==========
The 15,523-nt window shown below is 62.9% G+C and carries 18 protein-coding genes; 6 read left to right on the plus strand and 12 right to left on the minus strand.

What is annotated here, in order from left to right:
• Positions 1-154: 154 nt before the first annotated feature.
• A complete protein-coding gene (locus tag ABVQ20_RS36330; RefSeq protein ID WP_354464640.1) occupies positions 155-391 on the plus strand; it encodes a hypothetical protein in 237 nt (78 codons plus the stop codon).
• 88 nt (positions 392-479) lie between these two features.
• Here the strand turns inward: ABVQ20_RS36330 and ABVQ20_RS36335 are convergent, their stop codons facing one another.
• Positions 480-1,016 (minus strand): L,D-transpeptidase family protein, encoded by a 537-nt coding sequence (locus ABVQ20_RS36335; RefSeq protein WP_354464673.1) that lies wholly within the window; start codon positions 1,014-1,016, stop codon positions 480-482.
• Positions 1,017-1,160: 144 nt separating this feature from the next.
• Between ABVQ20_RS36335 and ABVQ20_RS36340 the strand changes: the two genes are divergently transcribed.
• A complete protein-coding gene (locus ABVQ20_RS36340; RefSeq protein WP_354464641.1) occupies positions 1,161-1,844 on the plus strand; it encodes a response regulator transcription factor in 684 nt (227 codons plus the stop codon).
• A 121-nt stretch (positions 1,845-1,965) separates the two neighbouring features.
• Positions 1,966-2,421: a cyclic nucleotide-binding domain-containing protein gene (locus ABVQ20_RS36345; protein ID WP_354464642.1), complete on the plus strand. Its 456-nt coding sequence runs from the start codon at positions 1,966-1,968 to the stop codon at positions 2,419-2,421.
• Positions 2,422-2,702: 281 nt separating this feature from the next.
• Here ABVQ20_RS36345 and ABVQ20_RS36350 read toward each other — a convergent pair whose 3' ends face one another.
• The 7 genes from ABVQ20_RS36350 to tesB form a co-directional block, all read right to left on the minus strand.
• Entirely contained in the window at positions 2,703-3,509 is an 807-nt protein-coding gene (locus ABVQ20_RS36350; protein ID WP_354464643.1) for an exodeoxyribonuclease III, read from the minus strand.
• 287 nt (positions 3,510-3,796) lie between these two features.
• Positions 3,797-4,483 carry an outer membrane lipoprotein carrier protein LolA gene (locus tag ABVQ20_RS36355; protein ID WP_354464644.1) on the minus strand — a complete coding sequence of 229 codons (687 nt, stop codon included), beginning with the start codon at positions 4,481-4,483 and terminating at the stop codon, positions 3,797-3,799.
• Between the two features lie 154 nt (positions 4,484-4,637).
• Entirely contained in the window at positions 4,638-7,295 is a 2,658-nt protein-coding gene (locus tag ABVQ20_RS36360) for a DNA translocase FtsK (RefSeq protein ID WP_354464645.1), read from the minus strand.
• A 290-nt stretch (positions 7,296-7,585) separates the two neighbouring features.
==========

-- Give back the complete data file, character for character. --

The 15,523-nt window shown below is 62.9% G+C and carries 18 protein-coding genes; 6 read left to right on the plus strand and 12 right to left on the minus strand.

What is annotated here, in order from left to right:
• Positions 1-154: 154 nt before the first annotated feature.
• A complete protein-coding gene (locus tag ABVQ20_RS36330; RefSeq protein ID WP_354464640.1) occupies positions 155-391 on the plus strand; it encodes a hypothetical protein in 237 nt (78 codons plus the stop codon).
• 88 nt (positions 392-479) lie between these two features.
• Here the strand turns inward: ABVQ20_RS36330 and ABVQ20_RS36335 are convergent, their stop codons facing one another.
• Positions 480-1,016 (minus strand): L,D-transpeptidase family protein, encoded by a 537-nt coding sequence (locus ABVQ20_RS36335; RefSeq protein WP_354464673.1) that lies wholly within the window; start codon positions 1,014-1,016, stop codon positions 480-482.
• Positions 1,017-1,160: 144 nt separating this feature from the next.
• Between ABVQ20_RS36335 and ABVQ20_RS36340 the strand changes: the two genes are divergently transcribed.
• A complete protein-coding gene (locus ABVQ20_RS36340; RefSeq protein WP_354464641.1) occupies positions 1,161-1,844 on the plus strand; it encodes a response regulator transcription factor in 684 nt (227 codons plus the stop codon).
• A 121-nt stretch (positions 1,845-1,965) separates the two neighbouring features.
• Positions 1,966-2,421: a cyclic nucleotide-binding domain-containing protein gene (locus ABVQ20_RS36345; protein ID WP_354464642.1), complete on the plus strand. Its 456-nt coding sequence runs from the start codon at positions 1,966-1,968 to the stop codon at positions 2,419-2,421.
• Positions 2,422-2,702: 281 nt separating this feature from the next.
• Here ABVQ20_RS36345 and ABVQ20_RS36350 read toward each other — a convergent pair whose 3' ends face one another.
• The 7 genes from ABVQ20_RS36350 to tesB form a co-directional block, all read right to left on the minus strand.
• Entirely contained in the window at positions 2,703-3,509 is an 807-nt protein-coding gene (locus ABVQ20_RS36350; protein ID WP_354464643.1) for an exodeoxyribonuclease III, read from the minus strand.
• 287 nt (positions 3,510-3,796) lie between these two features.
• Positions 3,797-4,483 carry an outer membrane lipoprotein carrier protein LolA gene (locus tag ABVQ20_RS36355; protein ID WP_354464644.1) on the minus strand — a complete coding sequence of 229 codons (687 nt, stop codon included), beginning with the start codon at positions 4,481-4,483 and terminating at the stop codon, positions 3,797-3,799.
• Between the two features lie 154 nt (positions 4,484-4,637).
• Entirely contained in the window at positions 4,638-7,295 is a 2,658-nt protein-coding gene (locus tag ABVQ20_RS36360) for a DNA translocase FtsK (RefSeq protein ID WP_354464645.1), read from the minus strand.
• A 290-nt stretch (positions 7,296-7,585) separates the two neighbouring features.